• Weird History

Everything You Didn't Know About The Origins Of The Illuminati

What exactly is the Illuminati? Conspiracy theorists like Alex Jones believe it is a clandestine, possibly satanic organization secretly controlling every aspect of the world as we know it. According to rumors, the Illuminati even orchestrated several celebrity deaths for the group's own societal gain. The organization's alleged ultimate goal is to implement the New World Order, described by New York Magazine writer Hua Hsu as "an all-powerful, possibly Luciferian, one-world government."

But is the Illuminati real? If we're going by the conspiratorial definition, probably not. A real secret society operated under this name for a brief period in the 18th century, but it bared little resemblance to the supposedly influential and nefarious organization we speak of today.

How did this small intellectual group of yesteryear become - at least in the eyes of conspiracy theorists - the single most insidious shadow network of all time? Here are the verifiable, undeniable Illuminati facts, from the society's quiet inception and swift disbandment, to its alleged resurgence as the rumored nexus of all evil.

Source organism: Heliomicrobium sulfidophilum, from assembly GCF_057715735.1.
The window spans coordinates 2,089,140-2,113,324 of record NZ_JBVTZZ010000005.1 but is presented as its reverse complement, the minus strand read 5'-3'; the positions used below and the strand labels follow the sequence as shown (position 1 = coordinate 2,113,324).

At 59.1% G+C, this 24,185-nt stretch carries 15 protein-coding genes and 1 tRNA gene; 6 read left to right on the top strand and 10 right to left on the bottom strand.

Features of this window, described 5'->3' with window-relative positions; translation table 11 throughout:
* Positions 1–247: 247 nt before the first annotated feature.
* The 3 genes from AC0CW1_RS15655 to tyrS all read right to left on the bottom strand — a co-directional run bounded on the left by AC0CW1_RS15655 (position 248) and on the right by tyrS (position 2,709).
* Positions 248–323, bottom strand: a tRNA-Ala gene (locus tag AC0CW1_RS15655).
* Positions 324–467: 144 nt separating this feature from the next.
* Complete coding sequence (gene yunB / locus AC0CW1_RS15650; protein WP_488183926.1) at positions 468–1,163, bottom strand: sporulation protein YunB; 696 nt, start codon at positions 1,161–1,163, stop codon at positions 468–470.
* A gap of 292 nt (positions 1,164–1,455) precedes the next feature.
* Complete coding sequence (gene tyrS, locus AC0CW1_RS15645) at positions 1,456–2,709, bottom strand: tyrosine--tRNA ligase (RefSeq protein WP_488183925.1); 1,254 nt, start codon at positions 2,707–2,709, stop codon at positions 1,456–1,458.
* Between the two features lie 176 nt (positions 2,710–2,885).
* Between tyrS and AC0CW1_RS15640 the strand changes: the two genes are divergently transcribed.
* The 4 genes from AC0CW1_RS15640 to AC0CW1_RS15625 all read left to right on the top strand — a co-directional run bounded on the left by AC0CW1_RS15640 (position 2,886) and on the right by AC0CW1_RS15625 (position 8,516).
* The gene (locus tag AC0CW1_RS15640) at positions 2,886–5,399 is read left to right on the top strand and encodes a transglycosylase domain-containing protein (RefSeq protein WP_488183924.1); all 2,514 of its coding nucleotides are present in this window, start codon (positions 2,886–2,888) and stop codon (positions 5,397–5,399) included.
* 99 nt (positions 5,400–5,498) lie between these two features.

• Photo: Unknown / Wikimedia Commons / Public Domain

    The Illuminati Disbanded In 1785 Due To Its Popularity And Infighting

    During its brief existence, the Illuminati became quite popular. According to some reports, the group boasted upwards of 3,000 members by 1784. However, the society's popularity - along with infighting between Adam Weishaupt and Baron Adolph von Knigge - led to the Illuminati's downfall in 1785. Knigge instituted much of the organization's structure (he was a defector from Freemasonry) and continued to add new levels of membership as the years went on. National Geographic reports:

    The membership levels also became a more complex hierarchy. There were a total of 13 degrees of initiation, divided into three classes. The first culminated in the degree of illuminatus minor, the second illuminatus dirigens, and the third, that of king.

    Moreover, according to Conrad Goeringer, Weishaupt also "condemned his former associate [Knigge] for his growing obsession with occultism and ritual." This is ironic since the public eventually associated the Illuminati with occult and satanic practices.

  • Photo: Johann Georg Ziesenis / Wikimedia Commons / Public Domain

    Bavaria Banned Secret Societies - Especially The Illuminati

    Baron Adolph von Knigge's removal from the group compelled two members to come forward with inside information on the Illuminati's practices. However, the Catholic Church was already privy to some of their activities. Anti-church propaganda originating from a Masonic lodge dominated by the Illuminati forced that particular branch to close, and a widespread crackdown on secret societies ensued.

    Many reports of Illuminati beliefs and activities were false but salacious - especially the notion the group actively conspired against Bavaria on behalf of Austria. This led to an edict from the Duke Elector of Bavaria expressly banning the Illuminati. Adam Weishaupt lost his professorship at the University of Ingolstadt.